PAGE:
By: Russ Matthews
Don’t Worry Darling has been all over the news for all the wrong reasons. The movie seems lost within the noise between suspected on-set infighting, Oliva Wilde and Harry Styles’ relationship, and the infamous ‘Spitgate’ scenario. Yet, there might be something to discover in this psychological drama that could lift it above all the distracting hype.
Set in the desert of California during the 1950s, the company community of Victory looks to be an oasis amongst the remotely mountainous terrain. Alice (Florence Pugh) and Jack (Harry Styles) Chambers enjoy every aspect of this idyllic lifestyle. Their community has been calculatingly crafted and established by the founder and Jack’s boss, Frank (Chris Pine). Each day has a familiarity associated with the family dramas from the era’s television shows.
The community is set in vibrant colours and pristine conditions where everyone is provided for by the company. That is until the day when one of the wives begins to question this bizarre world where everyone looks to have a perfect life. This is when Alice begins investigating Victory’s purpose and why Frank has such a hold over his employees.
As the press junket continued for the release of Olivia Wilde’s sophomore directorial venture, there may have been a few lessons the director could have learned. One was to keep the romance on the screen, then, more importantly, to allow the film to speak for itself and to keep the polity out of the promotion. Much of the film’s vitriol must have been laid against many of the unfortunate comments made about the film’s purpose.
From the opening scene, there is an awareness that all is not right in this picturesque township, and it is only a matter of time before all is unraveled. The screenplay by Katie Silberman (Booksmart) slowly unpacks the emotionally charged trauma occurring under this majestic society’s surface.
Her story is supported masterfully by Wilde’s vision for this isolated haven that incorporates beautiful colours, pristine homes, and seemingly ideal marriages within each residence. Yet, she manages to methodically unpack the vicious underbelly of the cult-like atmosphere. One that hides more than audiences may have been bargaining for in the end.
More to This Film Than the News Depicts
Beyond the poorly managed press tour, this film has more to offer than what is seen on the nightly news. Between the creative writing and outstanding performances by Florence Pugh and Chris Pine, this film had enough to stand on its own. What unfolds is a layering of the narrative that leads to unexpected twists and a stunning central portrayal of a woman trying to break free from her mental prison.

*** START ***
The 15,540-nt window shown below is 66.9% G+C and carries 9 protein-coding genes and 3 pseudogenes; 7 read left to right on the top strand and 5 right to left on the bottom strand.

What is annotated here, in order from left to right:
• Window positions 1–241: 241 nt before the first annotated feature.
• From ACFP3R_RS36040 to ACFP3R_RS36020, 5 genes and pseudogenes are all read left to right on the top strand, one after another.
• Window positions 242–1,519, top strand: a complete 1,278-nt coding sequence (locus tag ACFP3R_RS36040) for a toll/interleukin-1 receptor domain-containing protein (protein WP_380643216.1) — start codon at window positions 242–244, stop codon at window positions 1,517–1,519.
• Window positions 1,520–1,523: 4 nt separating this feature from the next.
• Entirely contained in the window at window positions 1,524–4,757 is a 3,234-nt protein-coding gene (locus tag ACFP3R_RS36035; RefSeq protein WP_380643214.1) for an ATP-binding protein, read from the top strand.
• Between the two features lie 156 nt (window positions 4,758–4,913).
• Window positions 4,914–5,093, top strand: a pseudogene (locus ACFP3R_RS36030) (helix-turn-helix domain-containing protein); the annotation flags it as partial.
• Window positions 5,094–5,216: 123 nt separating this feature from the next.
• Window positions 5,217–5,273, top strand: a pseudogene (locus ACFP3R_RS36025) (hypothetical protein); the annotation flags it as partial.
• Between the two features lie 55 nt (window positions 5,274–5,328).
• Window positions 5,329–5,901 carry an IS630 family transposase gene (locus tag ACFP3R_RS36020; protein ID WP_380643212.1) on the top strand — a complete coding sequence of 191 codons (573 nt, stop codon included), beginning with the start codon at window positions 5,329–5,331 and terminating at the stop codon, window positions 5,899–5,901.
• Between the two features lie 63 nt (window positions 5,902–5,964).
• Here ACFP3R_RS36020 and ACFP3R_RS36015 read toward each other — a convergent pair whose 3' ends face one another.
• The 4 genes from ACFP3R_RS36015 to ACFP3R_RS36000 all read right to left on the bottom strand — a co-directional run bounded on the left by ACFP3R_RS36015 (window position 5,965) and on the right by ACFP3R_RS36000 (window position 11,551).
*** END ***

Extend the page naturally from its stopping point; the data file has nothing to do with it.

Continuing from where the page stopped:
There are some unnecessary scenes within the film that make this accessible to discerning and mature audiences. While under the surface, there are statements that address the potential cults of personality that occur online and the viscous nature of a virtual world that promises utopia. Don’t Worry Darling is a film worth discovering, even though it suffered from more bad press than it may have deserved.
REEL DIALOGUE: Can we trust anyone or anything?
Trust. It is a word that is essential for human relations to flourish. The challenge is to know who to trust. Katie Silberman’s screenplay keeps this question at the forefront of everyone’s mind. She shows viewers that we cannot always trust what we see and to pursue the truth at all costs, even when our surroundings seem ideal.
This is an issue that impacts fictional tales and real life, too. It is not hard to realise that most people will fail to find the answers in this area at some point. Yet, what is known of the God of the Bible is that he is the only one who can be trusted. If you are looking for someone to trust, how about picking up the Bible and finding the only genuinely trustworthy being in existence.
“When I am afraid, I put my trust in you. In God, whose word I praise, in God I trust; I shall not be afraid. What can flesh do to me?” Psalm 56:3-4
Article supplied with thanks to City Bible Forum.
All images: Movie publicity
About the author: Russ Matthews is a film critic at City Bible Forum and Reel Dialogue. He has a passion for film and sparking spiritual conversations.